Thursday, September 14, 2006

October 21, 2005

I cranked most of the evening after that. It made me feel bad, acting that way, but it seems nothing gets through to our “supervisors” when someone tries to get their ear. This a.m. I’m on shelter chore duty. I just swept the entire floor and mopped half of it. Finally someone (no, two people) offered to help, and I’m letting them have the rest of it while I rest. I’ve been at it for 2 ½ hours, and I’m bushed.
I spoke to MH person M. this a.m. for over an hour in her car. It was a good hour. I explained all my concerns about the shelter and went over all the kvetches I’ve been making to others. Then explained that my concern is that I hate myself when I start talking like that---that I’d promised myself to remain aloof from all dramas, intrigues, and politics while here.
She validated how I felt, because she sees it, too, which made me feel better. She advised me to try to keep a sense of humor and to take care of my own needs.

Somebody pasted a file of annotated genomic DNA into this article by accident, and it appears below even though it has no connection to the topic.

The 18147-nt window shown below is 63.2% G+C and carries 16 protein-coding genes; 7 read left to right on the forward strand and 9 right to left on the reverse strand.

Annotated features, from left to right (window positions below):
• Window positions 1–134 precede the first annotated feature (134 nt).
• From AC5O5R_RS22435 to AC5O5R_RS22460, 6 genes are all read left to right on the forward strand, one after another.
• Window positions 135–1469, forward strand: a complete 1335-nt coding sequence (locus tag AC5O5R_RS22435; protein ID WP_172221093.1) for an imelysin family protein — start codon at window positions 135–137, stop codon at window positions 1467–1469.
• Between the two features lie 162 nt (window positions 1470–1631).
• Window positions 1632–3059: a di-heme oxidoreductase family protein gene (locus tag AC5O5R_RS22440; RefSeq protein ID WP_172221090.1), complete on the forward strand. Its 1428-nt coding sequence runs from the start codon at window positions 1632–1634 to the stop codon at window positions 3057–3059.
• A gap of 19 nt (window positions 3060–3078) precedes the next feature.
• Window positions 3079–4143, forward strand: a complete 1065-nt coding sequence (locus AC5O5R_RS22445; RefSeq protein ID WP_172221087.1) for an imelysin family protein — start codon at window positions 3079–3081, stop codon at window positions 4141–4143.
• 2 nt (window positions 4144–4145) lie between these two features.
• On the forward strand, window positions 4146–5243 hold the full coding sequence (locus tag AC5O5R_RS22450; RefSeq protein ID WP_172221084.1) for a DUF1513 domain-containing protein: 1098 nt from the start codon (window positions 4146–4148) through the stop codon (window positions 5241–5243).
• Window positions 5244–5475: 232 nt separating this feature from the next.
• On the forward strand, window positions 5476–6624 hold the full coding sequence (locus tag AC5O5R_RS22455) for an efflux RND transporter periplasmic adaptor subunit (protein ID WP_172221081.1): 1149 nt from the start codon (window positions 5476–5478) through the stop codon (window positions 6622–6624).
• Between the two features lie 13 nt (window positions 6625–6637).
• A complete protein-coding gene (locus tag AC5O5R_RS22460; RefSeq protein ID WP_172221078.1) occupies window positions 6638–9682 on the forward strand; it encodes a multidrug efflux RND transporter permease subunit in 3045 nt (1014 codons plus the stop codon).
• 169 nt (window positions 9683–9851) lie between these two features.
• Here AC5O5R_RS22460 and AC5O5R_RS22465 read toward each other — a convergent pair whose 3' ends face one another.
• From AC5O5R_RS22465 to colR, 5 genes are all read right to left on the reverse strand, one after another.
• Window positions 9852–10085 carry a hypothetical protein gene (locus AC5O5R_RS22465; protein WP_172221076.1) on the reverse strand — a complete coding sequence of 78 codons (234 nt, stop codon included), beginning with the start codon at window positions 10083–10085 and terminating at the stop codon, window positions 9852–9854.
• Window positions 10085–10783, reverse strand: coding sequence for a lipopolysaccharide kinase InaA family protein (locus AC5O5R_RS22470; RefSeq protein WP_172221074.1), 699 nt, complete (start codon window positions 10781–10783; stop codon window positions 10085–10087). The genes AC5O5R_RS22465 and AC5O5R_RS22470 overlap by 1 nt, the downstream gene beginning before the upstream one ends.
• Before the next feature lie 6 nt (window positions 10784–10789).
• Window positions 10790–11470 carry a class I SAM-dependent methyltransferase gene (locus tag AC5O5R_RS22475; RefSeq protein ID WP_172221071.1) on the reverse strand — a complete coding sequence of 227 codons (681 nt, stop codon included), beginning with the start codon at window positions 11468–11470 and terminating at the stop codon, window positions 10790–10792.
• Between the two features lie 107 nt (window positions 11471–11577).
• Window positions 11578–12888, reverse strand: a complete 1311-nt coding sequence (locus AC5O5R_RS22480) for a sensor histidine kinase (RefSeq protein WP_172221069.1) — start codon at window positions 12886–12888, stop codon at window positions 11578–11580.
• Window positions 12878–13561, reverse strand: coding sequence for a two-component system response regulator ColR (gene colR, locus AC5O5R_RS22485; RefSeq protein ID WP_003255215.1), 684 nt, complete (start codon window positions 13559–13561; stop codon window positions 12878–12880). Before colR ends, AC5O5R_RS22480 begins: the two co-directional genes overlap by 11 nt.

Funny though, I’ve kind of lost interest in expressing my concerns to K., M., or J. I’ve lost interest in anything except making it through the next 9 days. The last 3 are non-work days---Friday, my next day off, Saturday, for outprocessing, and Sunday for the flight home. So it’s really only 6 more hard work days.
I can make it.

Life in a shelter is:
  1. Discovering earplugs.
  2. A constant search for privacy.
  3. Overhearing all the little dramas and gossip that go on, and sometimes finding yourself pissed that you discover others conning the system or getting special treatment while you work so hard and play by the rules.
  4. Discovering you’re on your own, even when you’re sick and depending on medical personnel to get you treatment.
  5. Having a kitchen that makes only coffee and provides salty, starchy, sugary snacks as the primary food; getting ecstatic at the sight of tuna or a bag of lettuce.
  6. Eating the food doled out on the trucks to the needy for dinner (and lunch if you’re on the ERV crew) and finding out how little the procurer/”dieticians” in charge of the menus care for the health or tastes of their clientele.
  7. Unexpected kindnesses from people you don’t even know.

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